Me: I’m not sure you told me that. I suppose they call July 4th the 4th of July in England. But that’s not the question. What do they call Independence Day in France?

Co-worker: I don’t know.

Me: Bastille Day, it falls on July 14.

Co-worker: So, what do they call Independence Day in England.

Me: I’m not sure but not the 4th of July.

Co-worker: Ha, see, I’m right then.

Me: *Stunned silence*

Co-worker: Why are you being such a dick today, get out of here.

Me: *Leaves*

*******************************

So, what just happened there? My co-worker completely lost track of his argument and eventually took my original position and claimed it was his own. It’s a common tactic I see although I don’t really think it’s a tactic. I think it’s muddle-headed thinking combined with the inability to admit an argument is wrong, which is a hallmark of religious, faith-based thinking. Yes, my co-worker is a religious Republican. But, to be fair, I see it in religious Democrats well.

My co-worker, by arguing that everyone calls the date July 4, “the 4th of July”, but people have different names for independence day depending on their country of origin proves that the 4th of July and Independence Day are not synonymous. My original point. Yet, he believed he “won” the argument. I left without pointing this out, which save me from further alienating my co-worker, but rankles me. I don’t mind being wrong. I really don’t. When someone brings forth a fact or a thought I hadn’t considered I’m actually generally pretty happy. It’s like a shiny new toy for me. To think about, to analyze, to ponder. I like that.

The underlying issue is the inability to admit being wrong. I think it is general human nature to not want to admit to a mistake but I find that faith-based thinking leads to extreme levels of delusion when it comes to this principle. A faith-based thinker must somehow rationalize their argument as correct even when it is demonstrated as false.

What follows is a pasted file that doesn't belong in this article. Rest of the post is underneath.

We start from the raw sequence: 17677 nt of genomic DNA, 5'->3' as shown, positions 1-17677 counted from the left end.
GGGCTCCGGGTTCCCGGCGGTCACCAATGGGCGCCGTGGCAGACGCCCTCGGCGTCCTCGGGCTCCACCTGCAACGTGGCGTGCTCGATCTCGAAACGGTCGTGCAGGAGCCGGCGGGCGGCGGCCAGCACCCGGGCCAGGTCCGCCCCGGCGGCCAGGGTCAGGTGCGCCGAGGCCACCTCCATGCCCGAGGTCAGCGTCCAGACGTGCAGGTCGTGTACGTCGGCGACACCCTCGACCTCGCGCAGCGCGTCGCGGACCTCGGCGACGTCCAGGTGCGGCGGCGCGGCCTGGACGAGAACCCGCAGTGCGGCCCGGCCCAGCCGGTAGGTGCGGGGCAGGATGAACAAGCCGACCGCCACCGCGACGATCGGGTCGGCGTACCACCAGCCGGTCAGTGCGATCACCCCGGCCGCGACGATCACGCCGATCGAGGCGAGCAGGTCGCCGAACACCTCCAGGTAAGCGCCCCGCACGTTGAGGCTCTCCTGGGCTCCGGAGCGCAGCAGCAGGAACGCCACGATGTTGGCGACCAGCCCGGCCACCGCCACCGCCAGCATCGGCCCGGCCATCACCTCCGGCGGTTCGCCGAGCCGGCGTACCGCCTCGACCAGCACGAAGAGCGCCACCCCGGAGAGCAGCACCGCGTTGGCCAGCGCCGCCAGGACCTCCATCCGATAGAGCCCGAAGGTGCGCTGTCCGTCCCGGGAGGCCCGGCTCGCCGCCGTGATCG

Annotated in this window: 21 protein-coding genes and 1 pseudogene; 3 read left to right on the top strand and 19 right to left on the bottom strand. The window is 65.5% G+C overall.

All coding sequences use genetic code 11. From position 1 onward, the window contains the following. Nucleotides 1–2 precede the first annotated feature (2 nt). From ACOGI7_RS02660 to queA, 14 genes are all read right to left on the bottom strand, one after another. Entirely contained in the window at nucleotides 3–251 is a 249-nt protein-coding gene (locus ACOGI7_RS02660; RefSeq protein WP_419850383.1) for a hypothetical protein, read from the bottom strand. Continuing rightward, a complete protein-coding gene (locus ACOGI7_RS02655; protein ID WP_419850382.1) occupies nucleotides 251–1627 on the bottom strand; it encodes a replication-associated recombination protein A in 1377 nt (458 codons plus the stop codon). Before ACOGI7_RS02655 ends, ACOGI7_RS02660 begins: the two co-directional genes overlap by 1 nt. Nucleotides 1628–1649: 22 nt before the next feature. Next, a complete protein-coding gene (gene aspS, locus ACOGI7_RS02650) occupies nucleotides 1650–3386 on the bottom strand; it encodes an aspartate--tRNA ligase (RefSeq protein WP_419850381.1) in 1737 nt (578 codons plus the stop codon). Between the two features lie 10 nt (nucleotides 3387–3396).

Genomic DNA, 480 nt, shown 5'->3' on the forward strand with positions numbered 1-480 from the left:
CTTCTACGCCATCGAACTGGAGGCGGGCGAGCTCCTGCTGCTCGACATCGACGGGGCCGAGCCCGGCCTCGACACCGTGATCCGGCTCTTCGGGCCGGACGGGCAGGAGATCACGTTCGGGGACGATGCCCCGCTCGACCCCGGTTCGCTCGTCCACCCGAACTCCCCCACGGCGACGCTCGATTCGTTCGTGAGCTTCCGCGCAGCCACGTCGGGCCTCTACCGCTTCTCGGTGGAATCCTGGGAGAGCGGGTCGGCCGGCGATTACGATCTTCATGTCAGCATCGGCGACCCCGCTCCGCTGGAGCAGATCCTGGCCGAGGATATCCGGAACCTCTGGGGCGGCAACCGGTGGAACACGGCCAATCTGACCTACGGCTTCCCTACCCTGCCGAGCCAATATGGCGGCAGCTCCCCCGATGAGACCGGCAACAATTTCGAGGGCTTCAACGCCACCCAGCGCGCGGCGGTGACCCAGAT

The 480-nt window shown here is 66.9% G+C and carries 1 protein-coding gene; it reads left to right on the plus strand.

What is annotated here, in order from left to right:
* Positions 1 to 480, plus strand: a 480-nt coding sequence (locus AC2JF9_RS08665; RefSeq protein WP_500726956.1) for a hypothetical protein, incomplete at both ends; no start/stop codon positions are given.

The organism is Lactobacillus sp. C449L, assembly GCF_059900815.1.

The three ways I see this happening are 1) as above. The person changes his position to the correct one but claims that is what they said all along. 2) The person refuses to speak about it anymore generally at the same time calling the person or people on the other side idiots, or 3) The person sticks to their original, wrong arguments, but every more loudly and insultingly.

What it all means is that it’s difficult  to have a productive discussion with faith-based thinkers. They will not, cannot, accept being wrong about anything. Even one mistake might mean that their entire philosophical world could come tumbling down. interestingly this thinking rarely intrudes onto their business decisions but is paramount in political and philosophical questions.

What I want to say to faith-based thinkers, and rational thinkers who lock onto their positions is this. Relax, it’s ok to be wrong. Listen to the other point of view. Debate with logical arguments. The end result is worth it, even if it turns out you were wrong to begin with.

Tom Liberman
Sword and Sorcery fantasy with a Libertarian Twist
New Release: The Hammer of Fire

Roger Clemens – Steroids or Lies which is worse?

Sports DopingI’m happy to say that I’d all but forgotten the government’s misguided attempt to prosecute Roger Clemens for lying to Congress in their investigation of performance enhancing drugs. But, the news of his acquittal brought it back in full force and I thought I’d use my considerable blogging power to shed some light on the subject.

Basically, there are very few admirable people in this entire mess. The fact that athletes used and continue to use performance enhancing drugs, illegal or not, is not arguable. It is currently taking place and was in the past as well.

Let’s trace the roots of this disaster and look at it from a Libertarian, critical thinking point of view.

As always, Wikipedia has an excellent article that traces performance enhancing drugs in sports. There is evidence of “doping” in antiquity using plant extracts and laudanum or opium were used in walking races, popular in England around the early 1800s. Bicycle racing has long been immersed in drugs. There is no question that performance enhancement drugs have been around for a long time.